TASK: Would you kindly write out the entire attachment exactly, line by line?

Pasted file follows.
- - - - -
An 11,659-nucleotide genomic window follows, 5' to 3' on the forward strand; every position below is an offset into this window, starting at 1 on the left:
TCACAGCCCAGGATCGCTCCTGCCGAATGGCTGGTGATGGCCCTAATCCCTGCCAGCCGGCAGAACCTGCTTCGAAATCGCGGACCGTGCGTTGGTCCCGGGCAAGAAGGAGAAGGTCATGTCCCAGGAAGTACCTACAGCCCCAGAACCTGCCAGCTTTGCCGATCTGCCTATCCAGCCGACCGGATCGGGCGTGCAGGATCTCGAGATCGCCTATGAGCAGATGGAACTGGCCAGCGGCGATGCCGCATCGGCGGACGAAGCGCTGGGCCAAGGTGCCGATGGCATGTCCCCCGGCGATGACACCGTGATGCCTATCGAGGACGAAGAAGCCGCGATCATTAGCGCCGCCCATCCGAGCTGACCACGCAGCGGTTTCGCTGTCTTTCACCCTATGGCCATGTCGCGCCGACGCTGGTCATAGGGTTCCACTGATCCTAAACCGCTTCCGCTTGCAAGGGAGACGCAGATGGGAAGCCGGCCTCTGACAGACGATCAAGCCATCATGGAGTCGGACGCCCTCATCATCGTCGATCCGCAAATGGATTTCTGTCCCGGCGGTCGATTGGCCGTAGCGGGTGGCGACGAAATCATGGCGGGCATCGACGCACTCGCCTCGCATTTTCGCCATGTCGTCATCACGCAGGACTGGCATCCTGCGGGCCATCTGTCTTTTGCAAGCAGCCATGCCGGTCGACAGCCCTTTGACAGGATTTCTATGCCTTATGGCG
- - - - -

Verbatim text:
An 11,659-nucleotide genomic window follows, 5' to 3' on the forward strand; every position below is an offset into this window, starting at 1 on the left:
TCACAGCCCAGGATCGCTCCTGCCGAATGGCTGGTGATGGCCCTAATCCCTGCCAGCCGGCAGAACCTGCTTCGAAATCGCGGACCGTGCGTTGGTCCCGGGCAAGAAGGAGAAGGTCATGTCCCAGGAAGTACCTACAGCCCCAGAACCTGCCAGCTTTGCCGATCTGCCTATCCAGCCGACCGGATCGGGCGTGCAGGATCTCGAGATCGCCTATGAGCAGATGGAACTGGCCAGCGGCGATGCCGCATCGGCGGACGAAGCGCTGGGCCAAGGTGCCGATGGCATGTCCCCCGGCGATGACACCGTGATGCCTATCGAGGACGAAGAAGCCGCGATCATTAGCGCCGCCCATCCGAGCTGACCACGCAGCGGTTTCGCTGTCTTTCACCCTATGGCCATGTCGCGCCGACGCTGGTCATAGGGTTCCACTGATCCTAAACCGCTTCCGCTTGCAAGGGAGACGCAGATGGGAAGCCGGCCTCTGACAGACGATCAAGCCATCATGGAGTCGGACGCCCTCATCATCGTCGATCCGCAAATGGATTTCTGTCCCGGCGGTCGATTGGCCGTAGCGGGTGGCGACGAAATCATGGCGGGCATCGACGCACTCGCCTCGCATTTTCGCCATGTCGTCATCACGCAGGACTGGCATCCTGCGGGCCATCTGTCTTTTGCAAGCAGCCATGCCGGTCGACAGCCCTTTGACAGGATTTCTATGCCTTATGGCG